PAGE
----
To turn a class into a category, you need a notion of morphisms between objects in the class. That's the long and short of it.

Consider for instance the class of infinite real series, say viewed as the set $S = \mathbb{R}^{\aleph_0}$ of sequences of real numbers. (There is often some notational and "ontological" confusion between the terms of an infinite series, its associated sequence of partial sums, and its sum, if it has one. Which one of these "is" the series? But such considerations are not relevant here and indeed are usually viewed as antithetical to the categorical point of view.) To get a category, you need to identify a set of morphisms between any two elements of this set. This can certainly be done in any number of ways -- for instance one could use the ordering induced from the standard ordering on $\mathbb{R}$ and the lexicographic ordering of the sequence, and then $S$ is a totally ordered set. We could then define a category by having $\operatorname{Hom}(s,t)$ to be a one point set if $s \leq t$ and the empty set otherwise (and then take the unique composition law of morphisms, defined when $s \leq t \leq u$).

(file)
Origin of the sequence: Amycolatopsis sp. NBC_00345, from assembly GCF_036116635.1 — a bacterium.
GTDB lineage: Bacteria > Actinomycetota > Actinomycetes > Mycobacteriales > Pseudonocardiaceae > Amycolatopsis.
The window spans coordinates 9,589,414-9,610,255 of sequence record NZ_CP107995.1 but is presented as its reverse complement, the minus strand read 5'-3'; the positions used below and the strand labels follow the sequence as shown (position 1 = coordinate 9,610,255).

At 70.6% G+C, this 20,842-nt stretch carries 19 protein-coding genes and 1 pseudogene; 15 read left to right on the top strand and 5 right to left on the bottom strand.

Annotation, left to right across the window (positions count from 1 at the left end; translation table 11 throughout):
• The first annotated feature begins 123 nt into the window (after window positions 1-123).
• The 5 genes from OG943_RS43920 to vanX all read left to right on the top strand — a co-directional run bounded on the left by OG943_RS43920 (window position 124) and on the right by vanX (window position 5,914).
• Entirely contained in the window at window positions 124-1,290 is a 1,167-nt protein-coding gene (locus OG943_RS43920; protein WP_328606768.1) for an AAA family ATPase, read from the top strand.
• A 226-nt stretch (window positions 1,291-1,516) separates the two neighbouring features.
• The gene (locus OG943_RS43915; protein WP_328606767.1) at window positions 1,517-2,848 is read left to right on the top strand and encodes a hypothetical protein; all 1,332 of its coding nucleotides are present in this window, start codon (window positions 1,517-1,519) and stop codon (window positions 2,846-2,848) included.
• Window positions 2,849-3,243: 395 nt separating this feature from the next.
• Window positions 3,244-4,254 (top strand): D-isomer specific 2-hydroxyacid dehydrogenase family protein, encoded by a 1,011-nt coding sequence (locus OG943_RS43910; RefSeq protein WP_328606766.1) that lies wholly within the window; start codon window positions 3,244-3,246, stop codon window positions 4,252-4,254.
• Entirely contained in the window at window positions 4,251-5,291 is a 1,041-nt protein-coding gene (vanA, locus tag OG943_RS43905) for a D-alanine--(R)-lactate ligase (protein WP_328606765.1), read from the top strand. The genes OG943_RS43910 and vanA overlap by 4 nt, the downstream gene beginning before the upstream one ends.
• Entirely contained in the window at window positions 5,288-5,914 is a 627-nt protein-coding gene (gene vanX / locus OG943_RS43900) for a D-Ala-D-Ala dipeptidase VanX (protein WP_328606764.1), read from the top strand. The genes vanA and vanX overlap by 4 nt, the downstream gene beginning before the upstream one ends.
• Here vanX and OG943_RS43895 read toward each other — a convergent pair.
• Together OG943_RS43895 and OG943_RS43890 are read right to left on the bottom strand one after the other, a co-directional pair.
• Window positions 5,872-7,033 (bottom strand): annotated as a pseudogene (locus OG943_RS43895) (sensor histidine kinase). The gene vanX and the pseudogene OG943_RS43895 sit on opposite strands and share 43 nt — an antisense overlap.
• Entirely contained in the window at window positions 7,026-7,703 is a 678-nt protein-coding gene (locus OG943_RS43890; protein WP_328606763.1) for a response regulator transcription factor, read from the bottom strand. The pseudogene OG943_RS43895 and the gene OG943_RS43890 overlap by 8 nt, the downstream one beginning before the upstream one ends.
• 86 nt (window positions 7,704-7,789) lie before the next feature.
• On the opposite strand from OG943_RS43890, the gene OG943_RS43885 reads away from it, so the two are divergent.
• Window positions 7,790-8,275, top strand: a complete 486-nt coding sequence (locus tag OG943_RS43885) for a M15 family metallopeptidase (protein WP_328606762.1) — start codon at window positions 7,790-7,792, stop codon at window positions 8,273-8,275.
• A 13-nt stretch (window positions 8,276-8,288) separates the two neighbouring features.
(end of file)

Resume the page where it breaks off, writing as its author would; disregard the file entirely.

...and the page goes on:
But the question is: what does this category have to do with any aspect of the theory of
infinite series? Apparently nothing. You could create any number of other categories with underlying set $S$ but you run into the same problem: the very old and extremely well-developed area of mathematics which studies the convergence and divergence of real infinite series simply does not have anything evident to do with any notion of "morphisms" between infinite series.

Similarly for the other examples you mention. Categorical structure is a very fundamental kind of mathematical structure; it's a great way of thinking and unifies and conceptualizes the study of many kinds of mathematical objects in highly disparate fields. But it doesn't explain everything, and it is frankly a bit weird to think it should.